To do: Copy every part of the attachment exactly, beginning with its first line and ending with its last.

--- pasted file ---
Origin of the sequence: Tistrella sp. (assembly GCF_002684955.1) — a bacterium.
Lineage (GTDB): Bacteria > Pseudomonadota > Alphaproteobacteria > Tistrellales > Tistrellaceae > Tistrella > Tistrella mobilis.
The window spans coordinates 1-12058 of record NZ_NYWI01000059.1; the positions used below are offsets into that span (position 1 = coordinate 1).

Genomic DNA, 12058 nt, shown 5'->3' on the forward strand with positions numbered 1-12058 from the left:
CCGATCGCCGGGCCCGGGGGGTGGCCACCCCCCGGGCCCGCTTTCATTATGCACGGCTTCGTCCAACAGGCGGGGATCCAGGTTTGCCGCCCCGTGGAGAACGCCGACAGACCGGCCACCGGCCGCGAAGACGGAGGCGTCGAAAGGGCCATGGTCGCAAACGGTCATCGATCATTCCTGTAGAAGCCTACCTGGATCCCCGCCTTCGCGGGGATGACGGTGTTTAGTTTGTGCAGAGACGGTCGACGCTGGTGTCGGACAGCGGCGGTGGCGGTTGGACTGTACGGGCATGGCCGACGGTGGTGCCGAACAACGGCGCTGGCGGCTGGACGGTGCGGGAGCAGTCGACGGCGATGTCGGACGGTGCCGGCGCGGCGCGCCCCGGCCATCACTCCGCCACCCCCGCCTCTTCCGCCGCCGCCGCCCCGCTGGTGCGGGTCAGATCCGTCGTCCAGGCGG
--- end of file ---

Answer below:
Origin of the sequence: Tistrella sp. (assembly GCF_002684955.1) — a bacterium.
Lineage (GTDB): Bacteria > Pseudomonadota > Alphaproteobacteria > Tistrellales > Tistrellaceae > Tistrella > Tistrella mobilis.
The window spans coordinates 1-12058 of record NZ_NYWI01000059.1; the positions used below are offsets into that span (position 1 = coordinate 1).

Genomic DNA, 12058 nt, shown 5'->3' on the forward strand with positions numbered 1-12058 from the left:
CCGATCGCCGGGCCCGGGGGGTGGCCACCCCCCGGGCCCGCTTTCATTATGCACGGCTTCGTCCAACAGGCGGGGATCCAGGTTTGCCGCCCCGTGGAGAACGCCGACAGACCGGCCACCGGCCGCGAAGACGGAGGCGTCGAAAGGGCCATGGTCGCAAACGGTCATCGATCATTCCTGTAGAAGCCTACCTGGATCCCCGCCTTCGCGGGGATGACGGTGTTTAGTTTGTGCAGAGACGGTCGACGCTGGTGTCGGACAGCGGCGGTGGCGGTTGGACTGTACGGGCATGGCCGACGGTGGTGCCGAACAACGGCGCTGGCGGCTGGACGGTGCGGGAGCAGTCGACGGCGATGTCGGACGGTGCCGGCGCGGCGCGCCCCGGCCATCACTCCGCCACCCCCGCCTCTTCCGCCGCCGCCGCCCCGCTGGTGCGGGTCAGATCCGTCGTCCAGGCGG